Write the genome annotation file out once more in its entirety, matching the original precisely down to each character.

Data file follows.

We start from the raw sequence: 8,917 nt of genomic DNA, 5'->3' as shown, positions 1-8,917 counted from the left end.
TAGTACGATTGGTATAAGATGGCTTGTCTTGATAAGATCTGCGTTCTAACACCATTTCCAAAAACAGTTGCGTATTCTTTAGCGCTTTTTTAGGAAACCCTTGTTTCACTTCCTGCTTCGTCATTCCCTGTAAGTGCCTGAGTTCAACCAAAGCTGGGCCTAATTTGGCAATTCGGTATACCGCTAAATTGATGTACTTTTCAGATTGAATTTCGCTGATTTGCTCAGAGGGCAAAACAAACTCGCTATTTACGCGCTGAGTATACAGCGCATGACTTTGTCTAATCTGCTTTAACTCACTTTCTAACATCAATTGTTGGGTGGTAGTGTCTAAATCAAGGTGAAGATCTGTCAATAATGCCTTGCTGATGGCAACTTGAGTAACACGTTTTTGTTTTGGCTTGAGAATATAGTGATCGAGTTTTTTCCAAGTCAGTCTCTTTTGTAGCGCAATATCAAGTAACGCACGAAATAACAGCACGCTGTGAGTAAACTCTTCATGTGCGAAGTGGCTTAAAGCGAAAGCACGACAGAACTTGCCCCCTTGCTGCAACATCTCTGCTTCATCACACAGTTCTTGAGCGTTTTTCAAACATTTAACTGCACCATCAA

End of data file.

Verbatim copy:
We start from the raw sequence: 8,917 nt of genomic DNA, 5'->3' as shown, positions 1-8,917 counted from the left end.
TAGTACGATTGGTATAAGATGGCTTGTCTTGATAAGATCTGCGTTCTAACACCATTTCCAAAAACAGTTGCGTATTCTTTAGCGCTTTTTTAGGAAACCCTTGTTTCACTTCCTGCTTCGTCATTCCCTGTAAGTGCCTGAGTTCAACCAAAGCTGGGCCTAATTTGGCAATTCGGTATACCGCTAAATTGATGTACTTTTCAGATTGAATTTCGCTGATTTGCTCAGAGGGCAAAACAAACTCGCTATTTACGCGCTGAGTATACAGCGCATGACTTTGTCTAATCTGCTTTAACTCACTTTCTAACATCAATTGTTGGGTGGTAGTGTCTAAATCAAGGTGAAGATCTGTCAATAATGCCTTGCTGATGGCAACTTGAGTAACACGTTTTTGTTTTGGCTTGAGAATATAGTGATCGAGTTTTTTCCAAGTCAGTCTCTTTTGTAGCGCAATATCAAGTAACGCACGAAATAACAGCACGCTGTGAGTAAACTCTTCATGTGCGAAGTGGCTTAAAGCGAAAGCACGACAGAACTTGCCCCCTTGCTGCAACATCTCTGCTTCATCACACAGTTCTTGAGCGTTTTTCAAACATTTAACTGCACCATCAA